Concerns are growing that the new regulatory structure could lessen the accountability of the Financial Conduct Authority in important areas.
Advisers, industry groups and MPs have been calling for the Government to increase Parliamentary scrutiny and general accountability of the new regulator.
But Aviva is warning over plans to limit the ability of the Upper Tribunal to overturn decisions taken by the new regulators.
At present, if a firm is un-happy with an FSA decision, it can forfeit a 30 per cent discount on any fines and appeal to the Regulatory Decisions Committee. If it is unhappy with the RDC decision, it can go to the Upper Tribunal which can uphold or overturn the regulator’s decision.
The Government is looking to remove the Upper Tribunal’s ability to overturn decisions made by the FCA or Prudential Regulation Authority relating to regulatory matters, including authorisations and general firm requirements. The tribunal would still be able to overturn supervisory decisions.
An Aviva submission to the Parliamentary committee scrutinising the Financial Services Bill says: “This will weaken the remit of the Upper Tribunal. The proposal should be dropped and the tribunal should continue to be able to issue directions to the regulator. This will help ensure the implications of the regulators’ judgements can be independently reviewed where appropriate.”
Ministry of Justice figures show there were 710 financial cases heard by the Upper Tribunal in 2010/11, with 508 in the first six months of 2011/12.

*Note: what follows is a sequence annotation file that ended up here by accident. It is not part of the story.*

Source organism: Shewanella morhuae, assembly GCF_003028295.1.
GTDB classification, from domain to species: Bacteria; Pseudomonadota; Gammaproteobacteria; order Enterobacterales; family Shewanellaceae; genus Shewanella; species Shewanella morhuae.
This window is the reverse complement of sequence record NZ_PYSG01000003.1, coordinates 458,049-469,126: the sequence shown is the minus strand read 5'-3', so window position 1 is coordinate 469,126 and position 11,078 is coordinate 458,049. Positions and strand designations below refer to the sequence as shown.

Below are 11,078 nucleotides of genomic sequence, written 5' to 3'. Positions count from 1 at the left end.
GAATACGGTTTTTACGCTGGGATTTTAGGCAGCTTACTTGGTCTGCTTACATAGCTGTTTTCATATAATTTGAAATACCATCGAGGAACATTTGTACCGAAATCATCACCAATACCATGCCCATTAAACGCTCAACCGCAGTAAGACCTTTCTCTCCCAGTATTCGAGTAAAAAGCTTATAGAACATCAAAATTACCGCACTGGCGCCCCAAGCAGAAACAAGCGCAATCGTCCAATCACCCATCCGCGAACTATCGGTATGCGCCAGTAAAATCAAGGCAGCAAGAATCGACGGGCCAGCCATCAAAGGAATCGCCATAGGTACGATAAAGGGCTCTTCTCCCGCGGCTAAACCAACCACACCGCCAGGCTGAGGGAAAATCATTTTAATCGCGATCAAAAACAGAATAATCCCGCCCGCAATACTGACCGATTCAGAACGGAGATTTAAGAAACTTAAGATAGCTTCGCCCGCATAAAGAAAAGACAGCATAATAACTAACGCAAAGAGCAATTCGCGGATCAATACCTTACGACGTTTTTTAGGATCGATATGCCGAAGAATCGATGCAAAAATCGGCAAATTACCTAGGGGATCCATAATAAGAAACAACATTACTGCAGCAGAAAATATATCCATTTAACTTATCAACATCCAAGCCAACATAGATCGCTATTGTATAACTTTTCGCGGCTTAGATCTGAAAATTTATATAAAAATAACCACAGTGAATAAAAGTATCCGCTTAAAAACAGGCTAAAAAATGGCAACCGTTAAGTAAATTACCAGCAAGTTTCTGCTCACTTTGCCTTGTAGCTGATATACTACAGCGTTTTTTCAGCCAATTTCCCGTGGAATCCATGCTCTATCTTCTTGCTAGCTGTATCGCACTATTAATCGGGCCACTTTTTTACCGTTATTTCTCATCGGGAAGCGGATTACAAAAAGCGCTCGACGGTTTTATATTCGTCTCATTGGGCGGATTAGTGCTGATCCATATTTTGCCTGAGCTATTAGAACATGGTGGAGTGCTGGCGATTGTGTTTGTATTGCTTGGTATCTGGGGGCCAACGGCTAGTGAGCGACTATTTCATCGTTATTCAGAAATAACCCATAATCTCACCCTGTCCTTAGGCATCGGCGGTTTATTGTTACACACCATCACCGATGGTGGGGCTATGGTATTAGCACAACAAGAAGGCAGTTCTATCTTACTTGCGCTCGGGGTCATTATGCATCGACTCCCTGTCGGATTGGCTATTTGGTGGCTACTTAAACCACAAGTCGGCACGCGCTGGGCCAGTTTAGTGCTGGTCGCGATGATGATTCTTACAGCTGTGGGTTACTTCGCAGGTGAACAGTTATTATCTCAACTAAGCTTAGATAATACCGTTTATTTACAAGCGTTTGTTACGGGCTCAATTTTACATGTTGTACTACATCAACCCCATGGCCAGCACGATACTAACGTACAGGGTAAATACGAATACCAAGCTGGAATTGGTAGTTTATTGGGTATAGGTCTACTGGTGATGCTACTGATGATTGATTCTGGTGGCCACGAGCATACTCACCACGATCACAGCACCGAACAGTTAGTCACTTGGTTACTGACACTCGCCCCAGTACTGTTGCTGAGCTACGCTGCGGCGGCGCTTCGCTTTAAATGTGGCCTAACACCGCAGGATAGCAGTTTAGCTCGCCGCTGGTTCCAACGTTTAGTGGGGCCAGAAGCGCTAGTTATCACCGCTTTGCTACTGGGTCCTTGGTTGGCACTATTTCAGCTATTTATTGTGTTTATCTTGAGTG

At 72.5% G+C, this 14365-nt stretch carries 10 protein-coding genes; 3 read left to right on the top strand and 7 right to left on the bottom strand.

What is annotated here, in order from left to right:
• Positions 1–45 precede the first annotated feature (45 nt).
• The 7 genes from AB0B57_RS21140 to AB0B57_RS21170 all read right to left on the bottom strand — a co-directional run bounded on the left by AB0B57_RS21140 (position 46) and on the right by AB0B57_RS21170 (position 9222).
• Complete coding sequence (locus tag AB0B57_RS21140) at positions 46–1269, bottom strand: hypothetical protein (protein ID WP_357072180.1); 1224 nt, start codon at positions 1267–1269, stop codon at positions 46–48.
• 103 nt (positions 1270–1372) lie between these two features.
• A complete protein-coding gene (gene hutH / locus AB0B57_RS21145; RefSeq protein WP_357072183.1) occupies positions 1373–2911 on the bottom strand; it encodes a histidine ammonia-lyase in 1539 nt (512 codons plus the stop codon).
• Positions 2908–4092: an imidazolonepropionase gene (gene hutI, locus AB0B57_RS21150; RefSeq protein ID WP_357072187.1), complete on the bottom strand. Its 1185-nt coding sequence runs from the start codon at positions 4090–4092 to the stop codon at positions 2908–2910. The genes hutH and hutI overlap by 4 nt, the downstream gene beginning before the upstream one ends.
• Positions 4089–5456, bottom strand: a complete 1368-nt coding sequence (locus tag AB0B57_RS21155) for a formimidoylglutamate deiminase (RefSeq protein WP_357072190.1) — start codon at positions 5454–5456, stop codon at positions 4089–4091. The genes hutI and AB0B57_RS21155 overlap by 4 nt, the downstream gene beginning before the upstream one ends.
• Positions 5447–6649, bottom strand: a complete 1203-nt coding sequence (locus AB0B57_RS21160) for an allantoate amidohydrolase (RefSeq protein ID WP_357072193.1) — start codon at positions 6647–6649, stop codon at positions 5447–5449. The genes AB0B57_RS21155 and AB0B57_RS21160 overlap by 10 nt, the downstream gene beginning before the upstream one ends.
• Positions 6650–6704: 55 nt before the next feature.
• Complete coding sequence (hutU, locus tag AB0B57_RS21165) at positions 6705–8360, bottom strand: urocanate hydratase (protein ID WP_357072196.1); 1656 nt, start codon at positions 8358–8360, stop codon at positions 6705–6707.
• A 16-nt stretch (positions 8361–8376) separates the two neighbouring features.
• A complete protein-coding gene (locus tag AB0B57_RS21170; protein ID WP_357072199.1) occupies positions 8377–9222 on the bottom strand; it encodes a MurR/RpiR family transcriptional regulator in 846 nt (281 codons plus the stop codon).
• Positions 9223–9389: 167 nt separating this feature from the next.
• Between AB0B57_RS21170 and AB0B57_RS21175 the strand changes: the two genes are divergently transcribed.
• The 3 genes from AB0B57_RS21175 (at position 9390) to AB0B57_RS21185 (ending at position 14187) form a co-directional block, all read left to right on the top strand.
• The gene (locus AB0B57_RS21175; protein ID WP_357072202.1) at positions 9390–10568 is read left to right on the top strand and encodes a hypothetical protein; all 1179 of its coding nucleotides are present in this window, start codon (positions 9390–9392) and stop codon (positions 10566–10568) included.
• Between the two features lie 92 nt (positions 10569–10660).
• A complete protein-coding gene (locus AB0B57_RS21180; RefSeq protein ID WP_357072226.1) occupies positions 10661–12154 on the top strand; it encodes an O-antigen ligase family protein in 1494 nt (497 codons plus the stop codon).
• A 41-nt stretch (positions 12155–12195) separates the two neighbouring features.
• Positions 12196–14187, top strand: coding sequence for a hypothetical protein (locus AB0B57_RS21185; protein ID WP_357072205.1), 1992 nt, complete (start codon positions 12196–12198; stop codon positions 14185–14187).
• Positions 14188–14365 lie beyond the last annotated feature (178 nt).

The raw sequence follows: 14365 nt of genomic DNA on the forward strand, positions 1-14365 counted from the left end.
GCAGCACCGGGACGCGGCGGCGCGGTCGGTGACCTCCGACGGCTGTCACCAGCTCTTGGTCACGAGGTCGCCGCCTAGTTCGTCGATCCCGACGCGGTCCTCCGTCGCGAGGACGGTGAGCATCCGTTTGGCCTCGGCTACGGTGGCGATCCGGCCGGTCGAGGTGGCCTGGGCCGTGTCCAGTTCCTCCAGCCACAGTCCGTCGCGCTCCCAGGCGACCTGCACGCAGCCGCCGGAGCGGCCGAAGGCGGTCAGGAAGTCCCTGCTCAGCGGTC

The figures from the MoJ are not broken down to supervisory and regulatory cases.
The Financial Services Practitioner Panel is warning that the FCA’s accountability to the panel, the consumer panel and the small business practitioner panel will be severely undermined by proposals to remove a requirement for the regulator to explain the rejection of any recommendations made by the panels.
The Treasury select committee published a new report this week calling for it to be given the power to demand retrospective reviews of FCA activities and for the FCA’s board meeting minutes to be published.
It wants benchmarks for cost-benefit analyses to be written into legislation and warns on the FCA’s new powers to publish “early warnings” of investigations.
TSC chairman Andrew Tyrie (pictured) says: “It is not enough, as the Government has proposed, merely to match the weak, pre-existing accountability arrangements of the FSA. They must be substantially strengthened if the FCA is adequately to be accountable to Parliament and, through Parliament, to the public.”
Aifa policy director Chris Hannant says, given the failures of the FSA and the fact the new judgement-based approach to regulation is untested, it is important the new regulators are treated “as if on probation”.
He says: “Real accountability relies on someone having the power to do something. The Upper Tribunal had that and removing this power means an absence of a check and balance over an important part of the regulator’s work.”
Axxis Financial Planning director Owen Wintersgill says: “It sounds like no one can regulate the regulators and they are already too powerful.”